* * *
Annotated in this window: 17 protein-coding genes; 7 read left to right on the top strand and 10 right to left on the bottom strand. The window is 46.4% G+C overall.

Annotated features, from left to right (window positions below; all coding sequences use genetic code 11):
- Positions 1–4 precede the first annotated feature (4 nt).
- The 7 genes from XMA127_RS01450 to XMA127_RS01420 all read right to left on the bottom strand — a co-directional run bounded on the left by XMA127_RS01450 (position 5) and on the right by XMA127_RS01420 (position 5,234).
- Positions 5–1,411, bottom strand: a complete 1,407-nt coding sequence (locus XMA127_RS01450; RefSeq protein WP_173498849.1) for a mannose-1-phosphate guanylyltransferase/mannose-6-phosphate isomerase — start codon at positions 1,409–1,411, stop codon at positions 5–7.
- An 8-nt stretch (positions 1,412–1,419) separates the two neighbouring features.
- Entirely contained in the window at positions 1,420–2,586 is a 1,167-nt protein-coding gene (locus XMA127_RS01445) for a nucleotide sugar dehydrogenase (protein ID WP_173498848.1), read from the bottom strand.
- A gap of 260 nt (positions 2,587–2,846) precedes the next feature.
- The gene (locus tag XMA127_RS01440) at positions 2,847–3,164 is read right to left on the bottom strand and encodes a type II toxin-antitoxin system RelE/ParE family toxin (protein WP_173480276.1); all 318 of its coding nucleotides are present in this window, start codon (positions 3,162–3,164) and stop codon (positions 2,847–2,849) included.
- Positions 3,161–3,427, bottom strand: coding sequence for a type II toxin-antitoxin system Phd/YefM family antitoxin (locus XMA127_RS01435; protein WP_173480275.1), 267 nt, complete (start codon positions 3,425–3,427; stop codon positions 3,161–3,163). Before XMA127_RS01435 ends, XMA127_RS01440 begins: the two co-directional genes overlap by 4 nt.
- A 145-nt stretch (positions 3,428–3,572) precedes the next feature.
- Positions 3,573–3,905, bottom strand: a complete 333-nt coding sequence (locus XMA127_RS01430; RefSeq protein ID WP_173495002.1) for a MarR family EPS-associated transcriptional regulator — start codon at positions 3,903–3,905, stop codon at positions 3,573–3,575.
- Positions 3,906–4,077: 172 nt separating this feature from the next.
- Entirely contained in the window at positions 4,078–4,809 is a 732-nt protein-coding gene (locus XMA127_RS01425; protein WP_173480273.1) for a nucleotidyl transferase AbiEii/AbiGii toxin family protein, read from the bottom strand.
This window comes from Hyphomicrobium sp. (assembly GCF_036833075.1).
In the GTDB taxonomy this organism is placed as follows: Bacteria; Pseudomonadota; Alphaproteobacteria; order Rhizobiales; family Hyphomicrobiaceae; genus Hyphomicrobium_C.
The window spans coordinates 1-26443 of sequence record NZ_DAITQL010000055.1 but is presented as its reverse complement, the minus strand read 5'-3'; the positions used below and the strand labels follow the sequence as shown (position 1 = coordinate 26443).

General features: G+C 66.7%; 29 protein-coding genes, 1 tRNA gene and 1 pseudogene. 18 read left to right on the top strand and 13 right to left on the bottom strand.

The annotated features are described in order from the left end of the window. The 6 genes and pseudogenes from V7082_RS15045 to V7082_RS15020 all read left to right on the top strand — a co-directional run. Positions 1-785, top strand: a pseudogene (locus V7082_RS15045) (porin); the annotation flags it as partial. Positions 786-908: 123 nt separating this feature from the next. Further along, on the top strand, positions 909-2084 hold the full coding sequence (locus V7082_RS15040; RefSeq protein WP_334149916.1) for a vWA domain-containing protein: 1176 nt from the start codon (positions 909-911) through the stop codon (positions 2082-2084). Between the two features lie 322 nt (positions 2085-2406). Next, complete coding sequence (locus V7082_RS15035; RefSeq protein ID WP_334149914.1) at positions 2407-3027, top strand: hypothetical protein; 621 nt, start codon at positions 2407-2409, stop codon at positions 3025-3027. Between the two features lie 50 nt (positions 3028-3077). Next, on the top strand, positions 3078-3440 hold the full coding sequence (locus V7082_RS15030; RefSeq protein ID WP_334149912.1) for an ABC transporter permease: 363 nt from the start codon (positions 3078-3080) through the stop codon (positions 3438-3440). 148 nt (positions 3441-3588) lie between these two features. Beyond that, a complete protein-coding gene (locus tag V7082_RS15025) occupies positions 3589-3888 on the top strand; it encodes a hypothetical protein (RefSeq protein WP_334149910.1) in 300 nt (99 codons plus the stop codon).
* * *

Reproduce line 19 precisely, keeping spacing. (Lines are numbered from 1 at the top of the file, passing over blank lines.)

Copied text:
The annotated features are described in order from the left end of the window. The 6 genes and pseudogenes from V7082_RS15045 to V7082_RS15020 all read left to right on the top strand — a co-directional run. Positions 1-785, top strand: a pseudogene (locus V7082_RS15045) (porin); the annotation flags it as partial. Positions 786-908: 123 nt separating this feature from the next. Further along, on the top strand, positions 909-2084 hold the full coding sequence (locus V7082_RS15040; RefSeq protein WP_334149916.1) for a vWA domain-containing protein: 1176 nt from the start codon (positions 909-911) through the stop codon (positions 2082-2084). Between the two features lie 322 nt (positions 2085-2406). Next, complete coding sequence (locus V7082_RS15035; RefSeq protein ID WP_334149914.1) at positions 2407-3027, top strand: hypothetical protein; 621 nt, start codon at positions 2407-2409, stop codon at positions 3025-3027. Between the two features lie 50 nt (positions 3028-3077). Next, on the top strand, positions 3078-3440 hold the full coding sequence (locus V7082_RS15030; RefSeq protein ID WP_334149912.1) for an ABC transporter permease: 363 nt from the start codon (positions 3078-3080) through the stop codon (positions 3438-3440). 148 nt (positions 3441-3588) lie between these two features. Beyond that, a complete protein-coding gene (locus tag V7082_RS15025) occupies positions 3589-3888 on the top strand; it encodes a hypothetical protein (RefSeq protein WP_334149910.1) in 300 nt (99 codons plus the stop codon).